UK: The Green Agenda For The Public Sector CFO

Last Updated: 19 August 2011
Article by Deloitte Government & Public Sector Group

Most Read Contributor in UK, August 2017

Green Agenda roles

Public Sector Chief Finance Officers ("CFOs"), and other Government Finance Professionals ("GFPs"), are likely to have three roles around the Green Agenda:

  1. In order to understand the progress that Public Sector bodies are making towards reducing carbon dioxide emissions, and to incentivise improvement, there are a variety of emissions measurement frameworks, including the CRC Energy Efficiency Scheme. In order to gain robust, auditable information CFOs/GFPs will be involved in collecting, assuring and reporting on certainly some of this information;
  2. Improvement around the Green Agenda/Sustainability performance often leads to cost reduction. These costsavings will be important as energy costs continue to rise and budgets decline, through the forthcoming Spending Review period. CFOs/GFPs have a key role with respect to cost reduction, both as a catalyst for cost reductions and as a steward in measuring the outcomes;
  3. A number of these improvements will require upfront expenditure. In the current fiscal environment, 'spend to save' schemes are difficult to progress. For this reason, partnerships and private financing solutions may have a role. Given the potential solutions, CFOs/GFPs will have a key role in supporting colleagues design and implement these arrangements.

Why act now?

Following the Spending Review the business case for sustainability has never been stronger. The double hit of budget reduction and cost escalation sharpens the need to identify cost saving opportunities across the public sector. The cost escalation includes the £12 per tonne of CO2 now levied under the CRC Scheme since 1 April 2011. Figure 1 illustrates the impact of increasing energy rates and a shrinking budget, based on energy cost scenarios.

Effective energy management represents one of the best options for making direct and immediate savings to operational costs. Finance capabilities in cost management, reporting, business case development and sustainability accounting are central to achieving these savings. They also represent an important opportunity to influence and improve executive decision making around the sustainability agenda.


Whilst legislative requirements mean that the measurement of carbon data is now mandatory, we believe that a proactive response to the changing landscape can enhance reputation and will help to mitigate the financial implications of the new schemes.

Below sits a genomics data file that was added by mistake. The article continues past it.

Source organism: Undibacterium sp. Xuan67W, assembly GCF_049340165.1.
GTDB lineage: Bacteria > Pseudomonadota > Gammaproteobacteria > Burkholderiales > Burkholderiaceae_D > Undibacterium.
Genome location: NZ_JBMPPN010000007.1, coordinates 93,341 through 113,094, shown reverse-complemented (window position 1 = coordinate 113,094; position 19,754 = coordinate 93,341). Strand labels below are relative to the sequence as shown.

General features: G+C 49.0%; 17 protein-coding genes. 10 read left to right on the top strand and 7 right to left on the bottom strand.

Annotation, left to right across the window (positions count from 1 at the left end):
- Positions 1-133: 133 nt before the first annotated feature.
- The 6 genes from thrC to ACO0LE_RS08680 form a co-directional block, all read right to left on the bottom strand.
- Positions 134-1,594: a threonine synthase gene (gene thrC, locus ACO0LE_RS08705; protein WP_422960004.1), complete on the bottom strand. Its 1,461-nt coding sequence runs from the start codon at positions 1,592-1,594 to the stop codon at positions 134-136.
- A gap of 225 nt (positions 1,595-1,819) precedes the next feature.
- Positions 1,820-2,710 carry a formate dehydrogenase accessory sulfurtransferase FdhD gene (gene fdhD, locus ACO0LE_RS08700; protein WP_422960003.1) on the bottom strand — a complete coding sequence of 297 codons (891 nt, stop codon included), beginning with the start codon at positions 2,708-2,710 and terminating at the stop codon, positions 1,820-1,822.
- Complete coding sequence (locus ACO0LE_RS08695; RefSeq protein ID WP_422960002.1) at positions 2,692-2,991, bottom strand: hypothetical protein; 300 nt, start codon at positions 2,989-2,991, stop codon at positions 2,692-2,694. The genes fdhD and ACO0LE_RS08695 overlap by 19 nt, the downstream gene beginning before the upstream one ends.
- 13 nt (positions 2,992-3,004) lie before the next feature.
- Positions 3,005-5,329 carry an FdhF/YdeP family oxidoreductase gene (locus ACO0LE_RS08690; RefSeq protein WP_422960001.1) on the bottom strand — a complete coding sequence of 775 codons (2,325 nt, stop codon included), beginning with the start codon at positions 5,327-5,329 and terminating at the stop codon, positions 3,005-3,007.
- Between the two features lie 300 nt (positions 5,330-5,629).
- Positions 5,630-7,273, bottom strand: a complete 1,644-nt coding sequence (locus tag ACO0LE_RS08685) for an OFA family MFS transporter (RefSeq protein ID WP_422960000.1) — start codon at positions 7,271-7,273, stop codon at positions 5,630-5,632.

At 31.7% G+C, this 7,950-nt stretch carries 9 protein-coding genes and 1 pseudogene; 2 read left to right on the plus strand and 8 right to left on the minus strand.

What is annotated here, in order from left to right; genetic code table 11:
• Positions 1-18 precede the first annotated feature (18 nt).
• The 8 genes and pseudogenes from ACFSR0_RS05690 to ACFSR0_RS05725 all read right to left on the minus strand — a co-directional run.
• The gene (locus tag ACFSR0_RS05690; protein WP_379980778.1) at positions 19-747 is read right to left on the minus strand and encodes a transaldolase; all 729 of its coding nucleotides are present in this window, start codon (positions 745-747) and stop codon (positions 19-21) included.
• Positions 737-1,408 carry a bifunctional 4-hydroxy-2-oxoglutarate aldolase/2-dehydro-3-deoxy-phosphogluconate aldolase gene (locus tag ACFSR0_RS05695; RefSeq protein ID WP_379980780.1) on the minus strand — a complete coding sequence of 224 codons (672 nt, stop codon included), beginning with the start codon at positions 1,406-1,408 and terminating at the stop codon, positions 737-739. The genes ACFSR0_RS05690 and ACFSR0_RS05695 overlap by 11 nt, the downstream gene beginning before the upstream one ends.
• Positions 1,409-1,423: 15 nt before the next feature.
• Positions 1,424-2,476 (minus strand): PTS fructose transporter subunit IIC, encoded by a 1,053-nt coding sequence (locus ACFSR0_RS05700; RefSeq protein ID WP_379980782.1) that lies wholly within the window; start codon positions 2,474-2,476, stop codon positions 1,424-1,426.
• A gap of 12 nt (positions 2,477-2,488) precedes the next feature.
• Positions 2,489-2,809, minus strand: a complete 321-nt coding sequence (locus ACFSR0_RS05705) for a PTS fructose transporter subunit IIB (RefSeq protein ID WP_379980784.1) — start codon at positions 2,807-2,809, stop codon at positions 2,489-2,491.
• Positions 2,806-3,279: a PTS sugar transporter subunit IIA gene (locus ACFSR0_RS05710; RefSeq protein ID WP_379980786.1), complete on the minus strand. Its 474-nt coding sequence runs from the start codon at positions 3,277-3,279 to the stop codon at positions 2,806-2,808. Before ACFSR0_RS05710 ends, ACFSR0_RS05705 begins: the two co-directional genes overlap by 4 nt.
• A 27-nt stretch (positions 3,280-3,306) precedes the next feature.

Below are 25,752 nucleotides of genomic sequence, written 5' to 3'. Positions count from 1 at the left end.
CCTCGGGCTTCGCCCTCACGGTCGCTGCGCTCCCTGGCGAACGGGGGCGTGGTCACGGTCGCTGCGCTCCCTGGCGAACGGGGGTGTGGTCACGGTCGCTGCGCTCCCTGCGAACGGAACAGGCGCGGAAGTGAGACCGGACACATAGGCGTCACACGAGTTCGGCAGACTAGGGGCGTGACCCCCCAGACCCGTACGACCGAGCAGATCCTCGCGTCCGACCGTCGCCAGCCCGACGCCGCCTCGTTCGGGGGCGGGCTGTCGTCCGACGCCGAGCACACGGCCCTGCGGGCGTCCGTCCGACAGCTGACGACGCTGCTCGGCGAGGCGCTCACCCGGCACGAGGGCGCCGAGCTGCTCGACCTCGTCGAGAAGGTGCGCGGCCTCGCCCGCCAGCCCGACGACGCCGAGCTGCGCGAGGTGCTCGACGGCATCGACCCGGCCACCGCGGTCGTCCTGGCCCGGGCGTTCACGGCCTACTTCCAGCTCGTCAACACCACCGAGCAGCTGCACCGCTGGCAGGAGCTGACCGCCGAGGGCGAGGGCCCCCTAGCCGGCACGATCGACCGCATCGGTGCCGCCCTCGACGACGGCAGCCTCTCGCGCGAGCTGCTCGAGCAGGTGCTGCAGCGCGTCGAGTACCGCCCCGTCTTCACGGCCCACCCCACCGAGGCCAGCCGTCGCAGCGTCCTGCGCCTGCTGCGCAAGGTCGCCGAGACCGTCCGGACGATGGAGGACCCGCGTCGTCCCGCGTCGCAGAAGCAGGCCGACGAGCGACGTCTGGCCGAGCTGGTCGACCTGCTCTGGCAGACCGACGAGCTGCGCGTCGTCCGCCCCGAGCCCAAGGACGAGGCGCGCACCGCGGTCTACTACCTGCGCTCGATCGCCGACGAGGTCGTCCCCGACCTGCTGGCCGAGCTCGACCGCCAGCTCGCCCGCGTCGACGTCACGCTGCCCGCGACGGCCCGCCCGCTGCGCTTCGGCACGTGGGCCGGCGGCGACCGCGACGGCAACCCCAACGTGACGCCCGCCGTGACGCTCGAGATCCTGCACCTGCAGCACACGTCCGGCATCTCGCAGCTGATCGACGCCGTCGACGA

Success in this regard will require a methodical approach to measurement, implementation and improvement. The CFO and GFPs will have a central role to play throughout.

CRC and sustainability reporting

As stated above, there are a variety of emissions measurement frameworks, many of which have mandatory compliance requirements. The CRC Scheme is the most high profile and widelyrecognised scheme to monitor energy use.

The scheme started in April 2010, with registration required by the end of September 2010. The first auction of allowances was planned for April 2011, but following the Spending Review 2010 announcements will now be delayed for twelve months. The Spending Review 2010 also abolished the recycling of payments made for allowances. Instead payments will go to the Exchequer, although there are indications that some of these funds will be spent on protecting the environment. Initially the cost of a tonne of CO2 in the CRC scheme is set at £12 and there is no limit to the availability of allowances. This means that Public Sector organisations caught by the CRC Scheme needed to start accruing this cost from 1 April 2011.

There are financial penalties and risks to reputation associated with failure to comply. For example, there has been no indication that the proposed publication of league tables will not go ahead as originally planned. Please let your Deloitte contact know if you would like further, detailed information on the CRC Scheme. We have a range of flyers and other materials on this subject.

Similarly, Public Sector CFOs and GFPs have a role in the dry run sustainability reporting required for 2010/11, which we understand is likely to be an Annual Report and Accounts requirement of the Financial Reporting Manual from 2011/12.